Briefing: Summary of the risks of GM potatoes

Soil Association (UK) briefing on GM potatoes

Below is information on the risks of GM potatoes. This includes a summary from the report by the National Pollen Research Unit and other information on the risks of GM contamination of normal non-GM crops. Also evidence of
health problems.


- there would be no market for GM potatoes in the UK ·the major food retailers rejected GM potatoes in the US in 2002, including McDonalds, Burger King, McCain’s and Pringles. The British Retail Consortium has said UK supermarkets won’t be stocking GM potatoes.

- given that potatoes are a staple food, consumed fresh, and considered wholesome, there would be little or no desire to eat them ·any contamination would be much more serious as it would result in whole potatoes being GMOs, as opposed to some GM presence in a quantity of grain

- with potatoes, there is less direct risk of contamination of non-GM crops via cross-pollination than with GM grain and oilseed crops, as potatoes are tubers, not seeds

- however, there is still a risk of contamination from cross-pollination in later years via potato volunteers

- cross-pollination seems to be much greater when the GM and non-GM varieties are different and when the main pollinator is the pollen beetle, which travels far

- a study found the cross-pollination level was 31% at 1km from the GM crop

- blight resistant GM potato varieties pose much more of a risk of contamination as the flowering tops are less likely to be removed

- the NPRU has recommended a separation distance of 500m

- there are major health concerns, as two animal feeding trials, one funded by the UK Government, found GM potatoes cause lesions in the gut of animals

1. General

Potatoes are a staple food in the UK, and the fourth largest staple food in the world. Originally from South America, they have been grown in the UK for 300 years. Each person eats about 100kg per year, equivalent to 820 medium-sized potatoes. Potatoes are also used for industrial purposes, as a source of starch. The total area of potato production in the UK was 137,000t in 2005, of which 1,805t were organic (1.3% of the total area). Many varieties are grown in the UK.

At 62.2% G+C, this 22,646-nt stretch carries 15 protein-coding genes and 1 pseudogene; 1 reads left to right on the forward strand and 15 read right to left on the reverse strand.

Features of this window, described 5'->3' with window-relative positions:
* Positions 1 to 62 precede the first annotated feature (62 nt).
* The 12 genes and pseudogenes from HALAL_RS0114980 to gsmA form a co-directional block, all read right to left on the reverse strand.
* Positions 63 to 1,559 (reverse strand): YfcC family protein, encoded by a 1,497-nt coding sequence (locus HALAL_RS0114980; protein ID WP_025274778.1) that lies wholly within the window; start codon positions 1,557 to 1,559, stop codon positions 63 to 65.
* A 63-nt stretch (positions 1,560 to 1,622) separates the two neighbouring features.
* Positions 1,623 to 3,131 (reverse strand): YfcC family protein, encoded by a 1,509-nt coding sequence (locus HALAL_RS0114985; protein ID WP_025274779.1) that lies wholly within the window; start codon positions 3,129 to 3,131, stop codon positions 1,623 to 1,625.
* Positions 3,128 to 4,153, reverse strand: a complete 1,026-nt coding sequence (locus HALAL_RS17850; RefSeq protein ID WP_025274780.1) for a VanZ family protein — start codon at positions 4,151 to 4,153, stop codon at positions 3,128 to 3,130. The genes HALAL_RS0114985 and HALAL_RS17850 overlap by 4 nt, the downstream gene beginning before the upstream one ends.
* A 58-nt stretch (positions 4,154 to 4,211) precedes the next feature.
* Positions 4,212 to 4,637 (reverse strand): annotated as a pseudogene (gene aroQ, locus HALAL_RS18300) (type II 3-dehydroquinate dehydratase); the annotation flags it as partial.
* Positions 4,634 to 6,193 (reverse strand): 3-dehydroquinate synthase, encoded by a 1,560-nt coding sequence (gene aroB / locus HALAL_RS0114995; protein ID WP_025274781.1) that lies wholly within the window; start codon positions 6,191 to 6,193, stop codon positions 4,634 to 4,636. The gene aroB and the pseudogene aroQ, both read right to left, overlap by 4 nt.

2. Scientific evidence on the risks of contamination

The NPRU report on pollen dispersal reviewed the scientific literature on pollen transfer ("Pollen dispersal in the crops maize, oil seed rape, sugar beet and wheat", by Dr Treu and Prof. Emberlin, January 2000, commissioned by the Soil Association):

- the NPRU recommended a separation distance of 500m (in contrast with the proposal by Defra in August 2006 of no separation, their ‘co-existence’ paper)

- potatoes are an annual plant. The commercial crop is produced from ‘seed’ tubers, not true seeds. There are no sizeable seed producing areas in the UK.

- potatoes both self- and cross-pollinate. Cross-pollination rates are estimated to range from 0-20%

- cross-pollination is mainly by insects, mainly bumblebees - which tend to travel short distances, but can be by pollen beetles - which can fly far. The pollen beetle is “very common” in England

- ·potatoes pose a relatively low risk of cross-pollination because (i) potatoes are not grown from seeds but from tubers, which are clones of individuals of the desired variety, and (ii) the harvested crop is the tuber which is not affected by any cross-pollination

- however, potatoes produce volunteers, called ‘ground keepers’, and these pose a risk of GM contamination of non-GM crops in following years.

- importantly, the risk of cross-fertilisation is increased if (i) the GM and non-GM varieties are different but flower at the same time; (ii) if the varieties are blight resistant as the GM crop is more likely to be left flowering; or (iii) when the main pollinator is the pollen beetle, not bumblebees

- many varieties rarely produce berries as they are male sterile, but several modern varieties can produce very large numbers, each containing 400 seeds

- seed can survive seven years in southern England. When seeds grow, they mature into full potato plants, producing normal tubers, in the second year